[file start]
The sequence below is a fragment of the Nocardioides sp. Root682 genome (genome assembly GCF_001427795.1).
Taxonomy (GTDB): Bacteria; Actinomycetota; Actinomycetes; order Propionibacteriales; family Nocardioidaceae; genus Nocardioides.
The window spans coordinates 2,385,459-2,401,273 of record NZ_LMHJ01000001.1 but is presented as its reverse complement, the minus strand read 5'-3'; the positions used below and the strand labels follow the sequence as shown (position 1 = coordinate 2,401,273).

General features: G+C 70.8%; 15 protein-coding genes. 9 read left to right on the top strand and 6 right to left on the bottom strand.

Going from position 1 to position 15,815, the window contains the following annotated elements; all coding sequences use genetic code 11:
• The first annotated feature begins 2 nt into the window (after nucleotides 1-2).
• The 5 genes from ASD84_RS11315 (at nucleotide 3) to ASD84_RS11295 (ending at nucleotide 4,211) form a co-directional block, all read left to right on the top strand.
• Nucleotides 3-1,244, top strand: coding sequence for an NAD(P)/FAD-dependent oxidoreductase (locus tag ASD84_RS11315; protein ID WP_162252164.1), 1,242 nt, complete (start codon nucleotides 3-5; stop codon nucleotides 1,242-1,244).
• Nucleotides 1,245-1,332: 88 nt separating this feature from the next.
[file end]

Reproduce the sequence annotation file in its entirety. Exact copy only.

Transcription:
The sequence below is a fragment of the Nocardioides sp. Root682 genome (genome assembly GCF_001427795.1).
Taxonomy (GTDB): Bacteria; Actinomycetota; Actinomycetes; order Propionibacteriales; family Nocardioidaceae; genus Nocardioides.
The window spans coordinates 2,385,459-2,401,273 of record NZ_LMHJ01000001.1 but is presented as its reverse complement, the minus strand read 5'-3'; the positions used below and the strand labels follow the sequence as shown (position 1 = coordinate 2,401,273).

General features: G+C 70.8%; 15 protein-coding genes. 9 read left to right on the top strand and 6 right to left on the bottom strand.

Going from position 1 to position 15,815, the window contains the following annotated elements; all coding sequences use genetic code 11:
• The first annotated feature begins 2 nt into the window (after nucleotides 1-2).
• The 5 genes from ASD84_RS11315 (at nucleotide 3) to ASD84_RS11295 (ending at nucleotide 4,211) form a co-directional block, all read left to right on the top strand.
• Nucleotides 3-1,244, top strand: coding sequence for an NAD(P)/FAD-dependent oxidoreductase (locus tag ASD84_RS11315; protein ID WP_162252164.1), 1,242 nt, complete (start codon nucleotides 3-5; stop codon nucleotides 1,242-1,244).
• Nucleotides 1,245-1,332: 88 nt separating this feature from the next.